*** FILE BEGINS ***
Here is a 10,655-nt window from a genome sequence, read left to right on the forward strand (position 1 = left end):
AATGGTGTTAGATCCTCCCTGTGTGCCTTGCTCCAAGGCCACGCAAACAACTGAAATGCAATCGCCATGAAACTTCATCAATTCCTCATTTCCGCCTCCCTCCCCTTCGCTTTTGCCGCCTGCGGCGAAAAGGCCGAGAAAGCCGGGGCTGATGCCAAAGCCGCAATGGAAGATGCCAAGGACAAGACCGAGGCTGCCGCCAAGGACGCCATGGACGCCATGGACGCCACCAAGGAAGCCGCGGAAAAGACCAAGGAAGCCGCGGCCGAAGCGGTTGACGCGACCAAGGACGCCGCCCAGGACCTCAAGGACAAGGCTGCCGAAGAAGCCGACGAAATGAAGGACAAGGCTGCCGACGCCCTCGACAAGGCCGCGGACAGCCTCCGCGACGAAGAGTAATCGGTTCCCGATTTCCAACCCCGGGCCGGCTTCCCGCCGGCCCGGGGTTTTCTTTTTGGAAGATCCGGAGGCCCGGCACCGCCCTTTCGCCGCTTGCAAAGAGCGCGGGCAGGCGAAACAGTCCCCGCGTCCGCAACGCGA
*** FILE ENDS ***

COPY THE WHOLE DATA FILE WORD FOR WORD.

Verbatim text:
Here is a 10,655-nt window from a genome sequence, read left to right on the forward strand (position 1 = left end):
AATGGTGTTAGATCCTCCCTGTGTGCCTTGCTCCAAGGCCACGCAAACAACTGAAATGCAATCGCCATGAAACTTCATCAATTCCTCATTTCCGCCTCCCTCCCCTTCGCTTTTGCCGCCTGCGGCGAAAAGGCCGAGAAAGCCGGGGCTGATGCCAAAGCCGCAATGGAAGATGCCAAGGACAAGACCGAGGCTGCCGCCAAGGACGCCATGGACGCCATGGACGCCACCAAGGAAGCCGCGGAAAAGACCAAGGAAGCCGCGGCCGAAGCGGTTGACGCGACCAAGGACGCCGCCCAGGACCTCAAGGACAAGGCTGCCGAAGAAGCCGACGAAATGAAGGACAAGGCTGCCGACGCCCTCGACAAGGCCGCGGACAGCCTCCGCGACGAAGAGTAATCGGTTCCCGATTTCCAACCCCGGGCCGGCTTCCCGCCGGCCCGGGGTTTTCTTTTTGGAAGATCCGGAGGCCCGGCACCGCCCTTTCGCCGCTTGCAAAGAGCGCGGGCAGGCGAAACAGTCCCCGCGTCCGCAACGCGA